In 2002, a tasting of wines made by Jewish Napa Valley winemakers provided the forum that gave birth to Covenant. Was it possible to make a kosher wine from some of Napa’s finest Cabernet Sauvignon that would be comparable in quality to the best non-kosher Napa wines? Covenant co-founders Jeff Morgan and Leslie Rudd decided to give it a try. Today, Covenant’s 7,000-square foot winery in Berkeley, California is situated in a neighborhood that is also home to other urban wineries and breweries. And since 2013, Covenant has also produced wine in Israel under the Covenant Israel label.

In 2002, the late vintner, Leslie Rudd, hosted a tasting of wines made by Jewish winemakers at his Napa Valley Oakville estate. Eli Ben-Zaken, the owner of Israel’s Domaine du Castel winery, was among those who poured their wines. So was Napa winemaker Jeff Morgan, who offered a non-kosher dry rosé that he made at the time called SoloRosa. Both Jeff and Leslie tasted the Castel, which was quite good.

“Why are there so few kosher wines as good as that?” Leslie asked. “I grew up in Kansas drinking Manischewitz.”

Ironically, Jeff had been hired to write for Wine Spectator magazine a decade earlier. His first assignment was a story about kosher wines for Passover. During his eight-year stint with the magazine, Jeff repeatedly wrote about kosher wines and learned that they can be made just like non-kosher wine. The kosher designation was symbolic and had more to do with who touched the wine than winemaking techniques.

“Leslie,” Jeff said, “with top-notch Napa Valley Cabernet, we can make the greatest kosher wine in 5,000 years. All we need are your grapes.”

“Are you out of your mind?” Leslie replied. “If you screw it up, it’ll be the worst kosher wine in 5,000 years…. from Rudd Vineyard!”

The two winemakers argued about how to proceed for nearly a year before they decided to make the first vintage of Covenant in 2003. But Leslie didn’t offer Jeff any of his grapes. Instead, he suggested finding another suitably fine vineyard to start off. That original Covenant vineyard was Larkmead, first planted in 1889 and located about 10 miles north of Rudd Winery.

Jeff and Leslie were both Jewish, but neither was Sabbath-observant. To keep Covenant kosher, the partners needed a fully Sabbath-observant crew in the cellar. Jeff believed that Herzog Wine Cellars, in southern California, was the only California winery with a kosher cellar crew able to follow his winemaking protocols. He asked winery patriarch Nathan Herzog for help. Nathan agreed, and in doing so, changed Leslie’s and Jeff’s lives profoundly. Not only did the winemakers begin to make kosher wine, but they were also drawn closer to their Jewish heritage—in spirit and in practice.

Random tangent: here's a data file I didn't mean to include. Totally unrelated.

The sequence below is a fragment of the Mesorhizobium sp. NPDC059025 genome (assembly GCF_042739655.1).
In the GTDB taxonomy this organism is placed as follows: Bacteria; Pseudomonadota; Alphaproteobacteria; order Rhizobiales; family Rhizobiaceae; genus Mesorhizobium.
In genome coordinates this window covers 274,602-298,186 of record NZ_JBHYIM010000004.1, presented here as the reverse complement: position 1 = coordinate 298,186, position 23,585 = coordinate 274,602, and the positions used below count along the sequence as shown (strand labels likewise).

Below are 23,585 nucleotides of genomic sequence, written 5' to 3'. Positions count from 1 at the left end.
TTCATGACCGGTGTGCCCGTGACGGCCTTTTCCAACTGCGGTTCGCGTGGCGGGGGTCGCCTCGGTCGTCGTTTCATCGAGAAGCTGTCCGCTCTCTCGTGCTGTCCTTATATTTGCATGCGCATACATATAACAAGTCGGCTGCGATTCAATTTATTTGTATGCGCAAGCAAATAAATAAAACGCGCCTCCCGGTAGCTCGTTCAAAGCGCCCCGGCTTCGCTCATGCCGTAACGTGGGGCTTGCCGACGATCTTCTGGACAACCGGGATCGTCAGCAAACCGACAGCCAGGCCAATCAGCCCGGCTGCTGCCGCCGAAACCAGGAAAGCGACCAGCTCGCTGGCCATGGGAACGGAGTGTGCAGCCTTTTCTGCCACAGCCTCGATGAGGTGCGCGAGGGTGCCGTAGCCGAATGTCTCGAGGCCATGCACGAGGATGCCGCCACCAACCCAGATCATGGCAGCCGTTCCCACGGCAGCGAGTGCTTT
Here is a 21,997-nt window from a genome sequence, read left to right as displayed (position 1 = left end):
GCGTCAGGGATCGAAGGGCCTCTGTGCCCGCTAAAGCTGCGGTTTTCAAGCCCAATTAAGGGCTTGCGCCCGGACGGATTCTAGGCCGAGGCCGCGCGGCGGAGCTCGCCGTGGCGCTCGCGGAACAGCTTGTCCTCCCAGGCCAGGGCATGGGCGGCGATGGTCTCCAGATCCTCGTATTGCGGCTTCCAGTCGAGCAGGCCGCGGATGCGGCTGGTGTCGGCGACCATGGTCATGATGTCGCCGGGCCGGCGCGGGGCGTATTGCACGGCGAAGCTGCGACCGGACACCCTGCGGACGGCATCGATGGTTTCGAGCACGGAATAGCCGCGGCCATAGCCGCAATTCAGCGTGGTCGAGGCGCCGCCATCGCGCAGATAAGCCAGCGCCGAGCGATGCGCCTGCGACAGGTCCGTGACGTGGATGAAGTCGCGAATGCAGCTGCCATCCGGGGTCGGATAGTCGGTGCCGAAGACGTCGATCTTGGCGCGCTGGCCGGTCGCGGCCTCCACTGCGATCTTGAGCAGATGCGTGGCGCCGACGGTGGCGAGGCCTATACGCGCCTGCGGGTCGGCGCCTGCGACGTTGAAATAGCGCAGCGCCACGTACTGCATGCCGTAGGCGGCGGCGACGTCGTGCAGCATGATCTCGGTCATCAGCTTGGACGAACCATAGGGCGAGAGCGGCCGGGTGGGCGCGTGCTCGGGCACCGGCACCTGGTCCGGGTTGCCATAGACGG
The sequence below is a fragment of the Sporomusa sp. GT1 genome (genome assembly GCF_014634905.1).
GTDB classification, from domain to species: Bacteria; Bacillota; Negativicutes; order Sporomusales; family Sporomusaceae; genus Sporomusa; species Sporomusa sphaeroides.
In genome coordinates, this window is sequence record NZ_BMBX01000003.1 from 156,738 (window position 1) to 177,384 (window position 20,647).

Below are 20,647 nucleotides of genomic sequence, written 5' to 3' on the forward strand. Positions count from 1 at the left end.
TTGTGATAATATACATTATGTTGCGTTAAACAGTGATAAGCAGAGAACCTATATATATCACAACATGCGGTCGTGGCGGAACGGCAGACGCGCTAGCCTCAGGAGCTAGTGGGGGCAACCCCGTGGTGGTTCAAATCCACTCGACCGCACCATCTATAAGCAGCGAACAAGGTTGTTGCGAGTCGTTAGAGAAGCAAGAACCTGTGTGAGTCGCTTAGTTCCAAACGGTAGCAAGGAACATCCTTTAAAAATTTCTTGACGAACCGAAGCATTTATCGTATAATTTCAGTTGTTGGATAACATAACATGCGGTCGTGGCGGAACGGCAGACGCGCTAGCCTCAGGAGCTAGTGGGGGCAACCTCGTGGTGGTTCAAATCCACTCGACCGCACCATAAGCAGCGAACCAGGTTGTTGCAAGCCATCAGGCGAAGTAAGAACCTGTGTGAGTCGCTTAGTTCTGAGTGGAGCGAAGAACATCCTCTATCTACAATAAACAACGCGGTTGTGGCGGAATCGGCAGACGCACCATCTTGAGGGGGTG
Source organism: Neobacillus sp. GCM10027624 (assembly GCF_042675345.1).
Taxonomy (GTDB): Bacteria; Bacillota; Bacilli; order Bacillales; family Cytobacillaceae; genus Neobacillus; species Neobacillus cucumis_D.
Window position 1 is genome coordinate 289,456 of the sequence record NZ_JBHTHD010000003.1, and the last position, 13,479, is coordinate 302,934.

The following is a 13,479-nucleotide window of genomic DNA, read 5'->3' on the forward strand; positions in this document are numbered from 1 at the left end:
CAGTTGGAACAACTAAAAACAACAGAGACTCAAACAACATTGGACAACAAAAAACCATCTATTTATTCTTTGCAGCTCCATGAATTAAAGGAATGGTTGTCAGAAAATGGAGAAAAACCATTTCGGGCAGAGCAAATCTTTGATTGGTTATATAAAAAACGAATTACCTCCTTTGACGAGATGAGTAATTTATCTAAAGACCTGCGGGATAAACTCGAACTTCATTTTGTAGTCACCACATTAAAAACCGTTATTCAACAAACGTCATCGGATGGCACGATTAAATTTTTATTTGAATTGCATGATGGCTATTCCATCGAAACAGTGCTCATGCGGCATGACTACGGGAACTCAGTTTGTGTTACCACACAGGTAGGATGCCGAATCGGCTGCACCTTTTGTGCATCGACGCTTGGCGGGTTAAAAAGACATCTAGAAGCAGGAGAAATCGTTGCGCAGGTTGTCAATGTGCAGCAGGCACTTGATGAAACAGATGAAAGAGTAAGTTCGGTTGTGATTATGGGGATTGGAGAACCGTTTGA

From the very beginning, Covenant was critically acclaimed by such reviewers as Robert Parker and Wine Spectator. In 2008, with the help of longtime Covenant winemaker Jonathan Hajdu, Jeff and Leslie left Herzog Wine Cellars and started making wine in Napa Valley. Soon they were sourcing grapes not only from Leslie’s vineyards but also from vineyards in Sonoma and Lodi. In 2014, Jeff and his wife Jodie decided it was time to build a new urban winery in Berkeley, California, about an hour’s drive from most of their vineyard sources. Covenant’s 7,000-square foot winery is now situated in a neighborhood that is also home to other urban wineries and breweries. Across the street is an organic farm and Jewish cultural center called Urban Adamah. In Yiddish, we call this beshert—or too good to be true!

The story doesn’t stop there. In 2013, Jeff felt a calling to make wine in Israel. He teamed up with Israeli/American winemaker Ari Erle—who has also made wine in Napa Valley—to create Covenant Israel. Today Covenant is the only American winery making wine in both California and Israel.

In May of 2018, Leslie lost his two-year battle with cancer. We miss him greatly and will always be thankful for his encouragement and support over the years. Without Leslie Rudd, there would surely be no Covenant Winery today.